Scrap ‘badly executed’ premix policy – Wereko-Brobby
Dr. Charles Wereko-Brobby, who once served as policy adviser when the sale of premix fuel for fisher-folk was instituted, has said the whole policy as currently exists must be scrapped.
Whilst the policy introduced in 1990 was intended to help fisher-folk, Mr. Wereko-Brobby said “the intent was badly executed.”
He was speaking on Eyewitness News in response to the Citi News report indicating that over 200 premix fuel consignments loaded from the Tema Oil Refinery were not delivered to the intended destinations.
In all instances, although the product was documented to be bound for outside the Greater Accra Region, they ended up in Tema, according to information obtained by the NPA’s BRV Tracking System.
This has been viewed as extremely scandalous considering that in 2016 for example, $45 million was signed in subsidies to help fisher-folk in Ghana, whose livelihood has been in sharp decline.
There has been a National Premix Committee (NPC) since 2009, to oversee the administration and distribution of premix fuel, a heavily subsidized petroleum product.
In view of all this, Dr. Wereko-Brobby believes the policy, which was originally intended to ensure the timely availability of the products at an affordable price, has to be restructured.
“How much of the $45 million [in 2016] actually went to fishermen? It went to unscrupulous middlemen who sit on committees and misuse the funds of Ghana because they sell it off as fuels for ordinary engines. So let’s go back to square one and do the right thing.”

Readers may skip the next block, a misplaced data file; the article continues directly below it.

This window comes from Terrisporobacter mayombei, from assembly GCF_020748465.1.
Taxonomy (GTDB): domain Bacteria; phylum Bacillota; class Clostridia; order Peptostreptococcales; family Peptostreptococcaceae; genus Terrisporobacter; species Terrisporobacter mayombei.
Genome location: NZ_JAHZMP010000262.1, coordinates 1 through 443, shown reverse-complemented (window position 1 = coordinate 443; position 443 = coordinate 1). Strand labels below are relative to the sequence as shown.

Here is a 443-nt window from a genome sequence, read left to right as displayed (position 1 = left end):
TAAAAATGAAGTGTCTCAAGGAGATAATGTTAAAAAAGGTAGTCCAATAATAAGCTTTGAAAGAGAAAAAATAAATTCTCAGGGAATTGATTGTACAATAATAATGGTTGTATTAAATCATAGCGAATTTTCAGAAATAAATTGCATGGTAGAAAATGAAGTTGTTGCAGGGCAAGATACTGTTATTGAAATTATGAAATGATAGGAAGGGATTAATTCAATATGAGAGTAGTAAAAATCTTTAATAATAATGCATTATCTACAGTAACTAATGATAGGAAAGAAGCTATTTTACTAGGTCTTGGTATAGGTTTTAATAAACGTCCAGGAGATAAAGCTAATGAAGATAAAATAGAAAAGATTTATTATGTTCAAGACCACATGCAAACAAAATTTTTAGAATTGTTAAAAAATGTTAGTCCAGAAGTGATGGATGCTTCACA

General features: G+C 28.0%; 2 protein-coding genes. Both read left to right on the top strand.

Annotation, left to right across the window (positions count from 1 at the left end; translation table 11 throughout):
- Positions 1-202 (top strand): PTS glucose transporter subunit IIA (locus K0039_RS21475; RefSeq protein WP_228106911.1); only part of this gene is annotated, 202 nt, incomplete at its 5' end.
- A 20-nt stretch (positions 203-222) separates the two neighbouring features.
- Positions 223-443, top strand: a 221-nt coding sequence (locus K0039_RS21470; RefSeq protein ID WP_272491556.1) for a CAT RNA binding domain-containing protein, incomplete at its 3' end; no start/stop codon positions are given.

Solutions for government
Diagnosing the problems with the policy, Mr. Wereko-Brobby said the fact that premix fuel had multiple uses presented its own problems.
“The problem we have is that, each time you have multiple uses for a product, the ones that give more profit is what people will go for. From Day one that premix was introduced, because it has alternative uses in very old engines, people could literally siphon it away and give it to the drivers who use those engines instead of giving it to the fishermen.”
The fishermen currently use a type of engine that requires a mixture of gas oil and the leaded fuel, hence the need for the mixing.
Dr. Wereko-Brobby recalled that, at the time the policy was being formed, he advised that fisher-folk be given coupons to buy the additives themselves to mix but to no avail.
“Fishermen should have been given coupons to buy the additives and mix it rather than creating a situation where you are supposedly making the premix [for them]… so you don’t create a market for alternative uses.”
He also noted that, there are now engines that did not require premix fuel and could run on just the fuel.
“Can you imagine if the government spent the $45 million buying the most up-to-date engine and giving it to the fishermen? That would be a one-time expenditure.”
Pre-mix fuel diversion: We can’t punish perpetrators – Committee
The Chairman of the National Pre-mix Fuel committee, Nii Lantey Bannerman, has said his outfit does not have the power to sanction persons who divert subsidized premix fuel meant for fishermen to other areas to be sold to industries.
According to him, only the National Petroleum Authority (NPA) can sanction or withdraw the licenses of the Oil Marketing Companies (OMCs) who perpetrate such acts.
The NPA is yet to comment on the matter.